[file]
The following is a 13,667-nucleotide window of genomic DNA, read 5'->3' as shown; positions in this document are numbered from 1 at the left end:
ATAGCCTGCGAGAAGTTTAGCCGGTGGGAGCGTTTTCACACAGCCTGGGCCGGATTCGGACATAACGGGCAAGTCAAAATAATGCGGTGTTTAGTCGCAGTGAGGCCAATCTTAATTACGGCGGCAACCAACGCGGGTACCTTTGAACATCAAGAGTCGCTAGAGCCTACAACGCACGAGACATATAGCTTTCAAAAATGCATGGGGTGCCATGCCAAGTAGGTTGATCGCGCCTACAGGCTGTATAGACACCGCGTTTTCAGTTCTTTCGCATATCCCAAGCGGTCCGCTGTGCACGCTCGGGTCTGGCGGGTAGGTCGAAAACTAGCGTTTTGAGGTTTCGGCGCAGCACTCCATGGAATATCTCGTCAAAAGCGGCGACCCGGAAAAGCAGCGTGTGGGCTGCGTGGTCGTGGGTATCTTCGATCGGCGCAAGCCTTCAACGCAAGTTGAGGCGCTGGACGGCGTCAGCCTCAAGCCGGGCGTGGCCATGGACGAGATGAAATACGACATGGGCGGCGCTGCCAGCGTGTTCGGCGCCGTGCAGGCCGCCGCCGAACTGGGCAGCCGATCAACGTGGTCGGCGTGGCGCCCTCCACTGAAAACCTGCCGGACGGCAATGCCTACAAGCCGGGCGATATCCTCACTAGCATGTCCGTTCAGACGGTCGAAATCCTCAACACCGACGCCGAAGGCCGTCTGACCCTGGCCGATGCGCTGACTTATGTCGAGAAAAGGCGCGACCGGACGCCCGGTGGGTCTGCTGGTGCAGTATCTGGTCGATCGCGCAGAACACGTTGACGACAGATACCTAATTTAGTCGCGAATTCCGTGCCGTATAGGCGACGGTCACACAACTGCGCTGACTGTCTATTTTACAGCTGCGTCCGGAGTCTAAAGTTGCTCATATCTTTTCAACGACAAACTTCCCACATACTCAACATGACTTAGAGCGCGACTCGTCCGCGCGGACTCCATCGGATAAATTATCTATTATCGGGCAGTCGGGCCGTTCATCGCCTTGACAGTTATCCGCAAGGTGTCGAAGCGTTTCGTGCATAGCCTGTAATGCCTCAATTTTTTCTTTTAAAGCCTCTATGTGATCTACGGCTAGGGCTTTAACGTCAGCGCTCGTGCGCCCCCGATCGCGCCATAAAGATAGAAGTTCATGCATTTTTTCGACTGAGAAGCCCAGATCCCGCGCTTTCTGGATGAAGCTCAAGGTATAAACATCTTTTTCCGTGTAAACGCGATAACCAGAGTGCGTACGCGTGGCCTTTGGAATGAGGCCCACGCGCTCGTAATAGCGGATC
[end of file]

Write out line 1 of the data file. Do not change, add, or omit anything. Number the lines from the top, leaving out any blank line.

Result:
The following is a 13,667-nucleotide window of genomic DNA, read 5'->3' as shown; positions in this document are numbered from 1 at the left end: